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Financial sustainability remains critical for Kagiso Trust

Silindokuhle Chamane, Kagiso Trust Head of Finance:

How has Kagiso Trust managed to be self-sustainable after the 1994 funding from European Union and Japanese government was redirected?

Between 1986 and 1993 the European Union was Kagiso Trust’s (KT’s – Trust) largest funder, donating ZAR834 million in the early years. During that time, KT also managed to secure funds from the Japanese government with total donations of ZAR107.8 million.

The Canadian and Scandinavian aid agencies also made significant contributions. Between 1986 and 1990 the EU specified that its development aid was to be used for victims of apartheid, humanitarian efforts, training, education and legal assistance. With the dawn of South Africa’s democracy, funding from the international agencies was redirected to the newly elected democratic government.

From 1985 to 1994 our international donors had faith and trust in KT’s governance structures and ability to be accountable with ensuring that the funding was used for development work, KT continued to adhere to basic donor grant practices such as accounting and reporting on programmes and we recognised the importance of transparency and accountability. With time, the Trustees decided to no longer depend on donor funding but rather find alternative ways of being financially self-sustainable.

After 1994 KT’s directors and Trustees at the time, identified an opportunity to participate in Black Economic Empowerment deals, which were fast becoming a necessity for the predominantly untransformed business sector. Kagiso Trust Investments was founded with the objective of entering into BEE share ownership deals so that dividends received would finance KT’s development work in order to empower disadvantaged communities.

Why is Financial sustainability an integral part of KT’s strategy refresh moving the Trust into the next 30 years and what investments does KT have currently?

Our financial sustainability framework is intended on ensuring a continual balance between asset growth and programme spend, working towards achieving our vision of overcoming poverty. KT has different investments and we manage the investments by remaining diversified, ensuring our dividend inflow is also sustainable year-on-year, as well as managing our partnerships.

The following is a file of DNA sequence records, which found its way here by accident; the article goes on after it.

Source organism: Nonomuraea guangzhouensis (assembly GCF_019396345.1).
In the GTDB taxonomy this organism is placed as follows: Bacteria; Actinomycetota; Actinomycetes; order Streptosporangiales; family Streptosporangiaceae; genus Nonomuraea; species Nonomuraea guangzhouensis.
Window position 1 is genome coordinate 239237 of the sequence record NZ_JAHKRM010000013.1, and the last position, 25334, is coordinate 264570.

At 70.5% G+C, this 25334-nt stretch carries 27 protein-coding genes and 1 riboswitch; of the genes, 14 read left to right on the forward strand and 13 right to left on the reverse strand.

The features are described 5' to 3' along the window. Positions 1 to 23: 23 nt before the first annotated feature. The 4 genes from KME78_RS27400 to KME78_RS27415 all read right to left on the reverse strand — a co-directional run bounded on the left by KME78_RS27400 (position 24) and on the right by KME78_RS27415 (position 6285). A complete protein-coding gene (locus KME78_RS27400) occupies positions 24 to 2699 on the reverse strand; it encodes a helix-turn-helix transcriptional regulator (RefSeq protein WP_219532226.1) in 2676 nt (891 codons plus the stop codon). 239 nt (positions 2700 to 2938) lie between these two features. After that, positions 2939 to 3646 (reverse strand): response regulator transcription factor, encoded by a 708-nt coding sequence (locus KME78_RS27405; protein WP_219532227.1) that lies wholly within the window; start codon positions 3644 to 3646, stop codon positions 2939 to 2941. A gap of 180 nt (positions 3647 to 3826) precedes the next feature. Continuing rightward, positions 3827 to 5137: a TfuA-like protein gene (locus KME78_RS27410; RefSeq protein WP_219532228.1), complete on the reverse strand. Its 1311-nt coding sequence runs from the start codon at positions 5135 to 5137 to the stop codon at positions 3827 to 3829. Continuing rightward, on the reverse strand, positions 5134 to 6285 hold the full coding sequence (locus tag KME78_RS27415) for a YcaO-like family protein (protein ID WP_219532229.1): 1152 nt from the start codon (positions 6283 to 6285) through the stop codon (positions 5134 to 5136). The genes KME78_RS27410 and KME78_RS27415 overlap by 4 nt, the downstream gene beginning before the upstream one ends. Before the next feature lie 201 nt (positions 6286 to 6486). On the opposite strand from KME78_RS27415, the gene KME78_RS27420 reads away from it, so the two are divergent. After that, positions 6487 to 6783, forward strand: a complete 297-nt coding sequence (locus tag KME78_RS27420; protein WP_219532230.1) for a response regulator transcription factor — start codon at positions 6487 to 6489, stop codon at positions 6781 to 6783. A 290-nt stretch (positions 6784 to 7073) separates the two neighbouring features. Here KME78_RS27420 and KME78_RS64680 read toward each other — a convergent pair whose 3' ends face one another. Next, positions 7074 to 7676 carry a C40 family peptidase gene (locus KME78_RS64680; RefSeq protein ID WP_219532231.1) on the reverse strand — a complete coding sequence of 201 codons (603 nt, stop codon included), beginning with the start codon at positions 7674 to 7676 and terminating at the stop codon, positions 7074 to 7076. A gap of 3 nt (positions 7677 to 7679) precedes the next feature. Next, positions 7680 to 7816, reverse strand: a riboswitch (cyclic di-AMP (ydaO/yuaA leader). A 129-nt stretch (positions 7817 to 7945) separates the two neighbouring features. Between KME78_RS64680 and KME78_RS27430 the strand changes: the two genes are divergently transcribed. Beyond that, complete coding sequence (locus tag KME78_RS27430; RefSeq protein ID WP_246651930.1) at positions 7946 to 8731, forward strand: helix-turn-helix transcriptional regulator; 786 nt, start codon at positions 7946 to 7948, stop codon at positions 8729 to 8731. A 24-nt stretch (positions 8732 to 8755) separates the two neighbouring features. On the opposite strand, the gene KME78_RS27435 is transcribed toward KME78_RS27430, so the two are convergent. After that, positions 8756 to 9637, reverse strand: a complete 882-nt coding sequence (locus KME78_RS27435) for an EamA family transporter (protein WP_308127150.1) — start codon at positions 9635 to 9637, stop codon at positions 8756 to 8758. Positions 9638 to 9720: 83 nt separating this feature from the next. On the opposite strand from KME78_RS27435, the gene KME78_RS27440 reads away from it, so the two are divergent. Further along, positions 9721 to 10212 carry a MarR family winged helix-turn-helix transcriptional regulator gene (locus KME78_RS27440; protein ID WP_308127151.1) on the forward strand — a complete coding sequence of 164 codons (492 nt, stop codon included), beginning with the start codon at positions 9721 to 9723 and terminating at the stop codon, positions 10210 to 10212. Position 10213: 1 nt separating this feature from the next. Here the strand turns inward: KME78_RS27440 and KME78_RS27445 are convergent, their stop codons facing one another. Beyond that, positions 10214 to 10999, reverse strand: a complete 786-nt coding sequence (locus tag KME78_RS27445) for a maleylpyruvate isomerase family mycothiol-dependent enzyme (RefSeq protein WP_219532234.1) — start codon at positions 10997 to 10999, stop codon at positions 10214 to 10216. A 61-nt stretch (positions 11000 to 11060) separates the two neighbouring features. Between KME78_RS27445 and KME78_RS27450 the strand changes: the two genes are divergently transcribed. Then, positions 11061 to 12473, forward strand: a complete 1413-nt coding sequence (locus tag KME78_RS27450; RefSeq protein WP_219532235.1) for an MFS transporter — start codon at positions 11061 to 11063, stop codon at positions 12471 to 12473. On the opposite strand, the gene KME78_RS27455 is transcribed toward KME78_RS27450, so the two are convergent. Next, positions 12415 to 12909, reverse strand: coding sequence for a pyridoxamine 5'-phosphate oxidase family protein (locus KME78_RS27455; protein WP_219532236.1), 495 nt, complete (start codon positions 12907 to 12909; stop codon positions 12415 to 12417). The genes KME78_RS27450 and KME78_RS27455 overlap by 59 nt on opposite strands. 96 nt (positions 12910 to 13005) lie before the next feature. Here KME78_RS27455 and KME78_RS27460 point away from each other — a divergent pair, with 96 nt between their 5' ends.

Our financial sustainability model looks at:

  • Maximising returns
  • Preference on low-risk investments
  • Having a balanced portfolio of investments (high risk and low risk)
  • Generating income that will fund our development programmes and operational expenses.

Some of our investments include Kagiso Asset Management, Andisa Capital, Kagiso Tiso Holdings, Open Learning Group, Tenfold Education and Kagiso Capital which is wholly owned by the Trust.

When choosing a BEE transaction or investment partner what are the fundamental attributes that you look for?

Being a development organisation working towards overcoming poverty, we are always guided by our founding principles and values which are integrity, accountability, passion for development, and hands-on bottom-up approach. We are always conscious of the type of investments that we want to align ourselves with and ensure that they adhere to the practice and principals of ethical investment.

What advice would you give to NGO’s on becoming financially self-sustainable?  

It begins by having a long-term vision and putting plans into place to reach that vision. Some of the challenges that face NGO’s are governance and organisational structuring; understanding the compliance issues affecting them and the parameters which they should operate is critical.

Formalising monitoring and evaluation of projects and programmes will put NGO’s in good standing with donors by showing impact and return on investment.

Partnerships and collaborations with other NGO’s in the same or similar environment will open an exchange opportunity to leverage on resources, capacity and infrastructure.

Leveraging public participation and assistance through memberships, fundraising events, solicitation of donations, corporate social investments and the sale of goods and/or services is another alternative way of generating income.

It is also important to assess current budget expenditure by looking at:

  • Core operational expenses
  • Programme/project expenses
  • Capital expenses
  • Obtaining a range of types of funding, including unrestricted funds
  • Building financial reserves
  • Assessing and managing risks
  • Strategically managing and financing overhead costs

 KT is self-sustainable why do you need more partners and collaborators?

 Our strategy going forward will focus on how we can deepen our development work as well as scale and replicate development models to maximise impact in the areas of socio-economic development, education development, institutional capacity building – local government support and civil society capacity building. To address the triple challenges of poverty, unemployment and inequality will need all sectors of society to collaborate.

KT works on a matched funding approach with like-minded partners, consequently, both KT and its partner/s are accountable and share a balanced risk. One example of this type of collaboration is one between KT (R100 million) and the Cyril Ramaphosa Foundation (formally known as the Shanduka Foundation, R100 million) where the Free State Department of Education has come on board and matched the collaboration with R200 million to implement the District Whole Schools Development Programme in the Motheo and Fezile Dabi districts in the Free State in over 340 schools.

 

 

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